There are stories that are not written.
And yet they are there.
It happens frequently with illustrations. Memories are hidden under the undecided strokes of a pencil. Behind the soft layers of watercolor that make up the feathers of a bird or the petals of a flower. Beneath the small ink-filled nibbles left by a nib.
One holds those drawings or those paintings years, decades later, and is unable to find those hidden stories, to read them. He only sees the final result, which dazzles: the composition, the bright or muted tones, the lights and shadows, the profiles, the details...
And the signature. Always the signature, usually on the bottom right, leaving proof ―at least― that there was someone behind all that. Sometimes the name is shortened to an initial: that "A." which hides whether the person was an "Antonio" or an "Alejandra" ― or an "Alexandra", or an "Alessandra".
Sara Santacruz always signed like this. "Sara Santacruz". And there are a good number of illustrations with that rubric in the art collection of the archive of the Charles Darwin Foundation. They are usually copies. Or photocopies. Original illustrations are rare. Sara's are ink drawings: a linear, careful, patient work. Its themes are very broad, ranging from iguanas and cormorants to opuntias, with the entire range of Galapagos flora and fauna between these two extremes. She even had time for some humorous illustrations. That's the name of the folder in which I found them, at least: "humor". Some funny, mischievous vignettes, scribbled quickly.
At the time, all those images appeared illustrating books, and articles, and reports that populate the shelves of our library. Sara Santacruz was one of the most prolific illustrators in the history of science in Galapagos. Her contribution was huge, valuable, important, and aesthetically interesting.
And that's it.
For me, the professional collector of dusty memories, the story ended there. I felt unable to scratch the surface of those papers and look beyond.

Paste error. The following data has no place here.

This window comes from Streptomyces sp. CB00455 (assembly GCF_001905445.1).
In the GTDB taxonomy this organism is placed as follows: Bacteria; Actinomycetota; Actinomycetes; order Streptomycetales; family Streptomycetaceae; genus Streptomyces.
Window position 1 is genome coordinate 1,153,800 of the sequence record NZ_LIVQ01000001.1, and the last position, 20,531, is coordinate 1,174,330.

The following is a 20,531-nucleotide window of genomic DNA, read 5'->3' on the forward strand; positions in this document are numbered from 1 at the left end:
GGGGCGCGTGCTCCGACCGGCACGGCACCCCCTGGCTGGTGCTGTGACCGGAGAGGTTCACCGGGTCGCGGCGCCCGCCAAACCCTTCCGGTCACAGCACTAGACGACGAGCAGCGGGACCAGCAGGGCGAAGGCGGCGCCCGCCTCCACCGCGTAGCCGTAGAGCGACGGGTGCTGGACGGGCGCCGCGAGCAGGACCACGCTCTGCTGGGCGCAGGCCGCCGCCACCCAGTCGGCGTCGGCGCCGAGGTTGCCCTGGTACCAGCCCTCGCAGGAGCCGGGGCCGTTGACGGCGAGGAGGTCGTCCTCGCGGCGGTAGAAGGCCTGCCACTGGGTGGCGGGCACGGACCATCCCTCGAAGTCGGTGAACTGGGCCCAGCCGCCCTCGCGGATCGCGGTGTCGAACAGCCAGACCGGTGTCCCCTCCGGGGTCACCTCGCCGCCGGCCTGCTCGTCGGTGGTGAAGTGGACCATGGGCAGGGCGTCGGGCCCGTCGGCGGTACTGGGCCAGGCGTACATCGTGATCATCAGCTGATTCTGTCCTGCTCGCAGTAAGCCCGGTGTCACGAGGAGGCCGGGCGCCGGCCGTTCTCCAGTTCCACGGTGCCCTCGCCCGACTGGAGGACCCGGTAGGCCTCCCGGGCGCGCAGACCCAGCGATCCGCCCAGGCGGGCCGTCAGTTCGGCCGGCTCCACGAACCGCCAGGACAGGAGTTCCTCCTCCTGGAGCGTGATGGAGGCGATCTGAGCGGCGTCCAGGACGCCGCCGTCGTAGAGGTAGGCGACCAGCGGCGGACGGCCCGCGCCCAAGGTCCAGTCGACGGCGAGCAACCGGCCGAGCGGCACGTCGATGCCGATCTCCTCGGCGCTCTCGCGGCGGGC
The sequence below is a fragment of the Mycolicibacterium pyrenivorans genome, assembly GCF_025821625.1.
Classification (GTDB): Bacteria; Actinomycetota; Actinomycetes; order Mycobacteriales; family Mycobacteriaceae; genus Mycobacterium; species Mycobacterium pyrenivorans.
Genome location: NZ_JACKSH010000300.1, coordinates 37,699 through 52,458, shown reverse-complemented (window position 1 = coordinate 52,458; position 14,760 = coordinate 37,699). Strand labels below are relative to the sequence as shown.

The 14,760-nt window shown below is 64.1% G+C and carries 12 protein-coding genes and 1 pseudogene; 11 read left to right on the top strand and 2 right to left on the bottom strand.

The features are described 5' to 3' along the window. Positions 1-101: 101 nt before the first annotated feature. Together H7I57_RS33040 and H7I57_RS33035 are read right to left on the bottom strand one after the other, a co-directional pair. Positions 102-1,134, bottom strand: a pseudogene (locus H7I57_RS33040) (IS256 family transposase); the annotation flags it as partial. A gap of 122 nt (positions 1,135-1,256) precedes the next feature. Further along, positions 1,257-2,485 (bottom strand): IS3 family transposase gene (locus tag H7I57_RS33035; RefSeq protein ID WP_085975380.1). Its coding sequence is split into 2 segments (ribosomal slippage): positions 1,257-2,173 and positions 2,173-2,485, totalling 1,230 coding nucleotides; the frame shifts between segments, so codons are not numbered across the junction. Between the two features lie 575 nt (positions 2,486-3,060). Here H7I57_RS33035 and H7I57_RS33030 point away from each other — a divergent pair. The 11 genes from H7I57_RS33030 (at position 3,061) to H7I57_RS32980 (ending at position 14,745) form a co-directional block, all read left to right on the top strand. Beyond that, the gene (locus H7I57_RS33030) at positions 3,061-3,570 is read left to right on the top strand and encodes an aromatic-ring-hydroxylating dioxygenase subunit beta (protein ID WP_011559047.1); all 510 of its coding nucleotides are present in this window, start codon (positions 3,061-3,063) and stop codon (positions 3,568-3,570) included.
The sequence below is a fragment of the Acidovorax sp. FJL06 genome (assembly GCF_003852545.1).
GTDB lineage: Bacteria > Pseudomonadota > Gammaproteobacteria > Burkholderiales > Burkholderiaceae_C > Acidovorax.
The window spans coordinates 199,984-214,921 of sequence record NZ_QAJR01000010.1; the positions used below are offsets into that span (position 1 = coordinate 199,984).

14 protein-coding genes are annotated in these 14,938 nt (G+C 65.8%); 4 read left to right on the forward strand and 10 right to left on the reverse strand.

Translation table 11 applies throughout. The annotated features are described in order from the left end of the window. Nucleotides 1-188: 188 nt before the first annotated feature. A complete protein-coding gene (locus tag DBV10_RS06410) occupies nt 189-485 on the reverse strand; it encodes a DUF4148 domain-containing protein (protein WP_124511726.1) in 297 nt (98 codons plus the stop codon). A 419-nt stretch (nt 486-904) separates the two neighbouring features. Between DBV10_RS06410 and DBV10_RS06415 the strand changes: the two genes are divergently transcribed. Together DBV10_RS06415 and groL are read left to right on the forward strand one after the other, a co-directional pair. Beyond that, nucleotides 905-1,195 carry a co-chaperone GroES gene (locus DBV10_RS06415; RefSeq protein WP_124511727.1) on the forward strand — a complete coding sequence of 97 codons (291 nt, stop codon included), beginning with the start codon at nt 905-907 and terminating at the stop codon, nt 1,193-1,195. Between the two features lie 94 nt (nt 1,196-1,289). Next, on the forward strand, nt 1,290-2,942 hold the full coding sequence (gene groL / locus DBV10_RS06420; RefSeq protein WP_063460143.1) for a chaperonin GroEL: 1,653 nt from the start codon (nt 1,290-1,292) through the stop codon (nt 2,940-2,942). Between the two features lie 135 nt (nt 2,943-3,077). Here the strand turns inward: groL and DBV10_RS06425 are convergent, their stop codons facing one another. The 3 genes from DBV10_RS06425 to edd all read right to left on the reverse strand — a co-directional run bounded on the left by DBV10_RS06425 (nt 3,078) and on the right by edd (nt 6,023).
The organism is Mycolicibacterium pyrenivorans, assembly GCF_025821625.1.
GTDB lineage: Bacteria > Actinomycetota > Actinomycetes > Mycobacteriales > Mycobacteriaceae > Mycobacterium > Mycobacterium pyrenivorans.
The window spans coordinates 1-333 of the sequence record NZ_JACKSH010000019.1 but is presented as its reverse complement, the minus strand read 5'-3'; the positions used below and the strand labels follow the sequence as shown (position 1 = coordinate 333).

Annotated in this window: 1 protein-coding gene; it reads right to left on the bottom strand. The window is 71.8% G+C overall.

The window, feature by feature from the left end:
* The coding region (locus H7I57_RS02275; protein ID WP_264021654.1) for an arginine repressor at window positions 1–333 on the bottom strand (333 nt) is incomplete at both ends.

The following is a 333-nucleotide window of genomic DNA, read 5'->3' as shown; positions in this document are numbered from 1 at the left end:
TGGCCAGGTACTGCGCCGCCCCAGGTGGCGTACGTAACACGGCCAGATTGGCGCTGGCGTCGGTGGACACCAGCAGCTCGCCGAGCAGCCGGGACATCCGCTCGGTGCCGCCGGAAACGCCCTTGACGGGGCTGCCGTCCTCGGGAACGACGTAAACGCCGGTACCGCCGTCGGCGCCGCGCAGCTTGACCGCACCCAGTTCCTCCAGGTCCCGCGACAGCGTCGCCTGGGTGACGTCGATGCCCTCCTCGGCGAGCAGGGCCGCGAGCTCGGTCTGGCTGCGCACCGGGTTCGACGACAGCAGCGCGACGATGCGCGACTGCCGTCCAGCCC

Until, in our audiovisual collection, I found a slide that allowed me to do so.
The photograph was taken by Donald Sutherland in 1993 at the Charles Darwin Research Station, and is labeled "Sara Santacruz at work."
Now I know that Sara drew on a table, horizontally. That she used Faber Castell colored pencils (I assume that she used them when she could afford them) and that she sharpened them either with a blade or with one of those traditional sharpeners provided with a little box to collect the wood chips. That she used slides to prepare her images, and that she observed those slides through one of those old viewfinders that no longer exist: those that used the sun as a source of illumination, and that only those of us who lived with those types of supports knew. That she also colored with watercolors, and that she prepared several originals until she was satisfied with one. That she listened to music while she worked, and that she spread out on the table until she occupied all the available space.
Now I have a story. The story behind the drawings. A bit of time, a moment from the past, a fragment of life concentrated on paper.
Next time I come across an illustration with the familiar signature and strokes, I will be able to read beyond the image. And I will see the artist's hands, and the pencils, and the cassettes, and the Galapagoan afternoon filtering through the windows.
Text & picture: Edgardo Civallero (firstname.lastname@example.org)
Publication date: 1 August 2022
Last update: 1 November 2022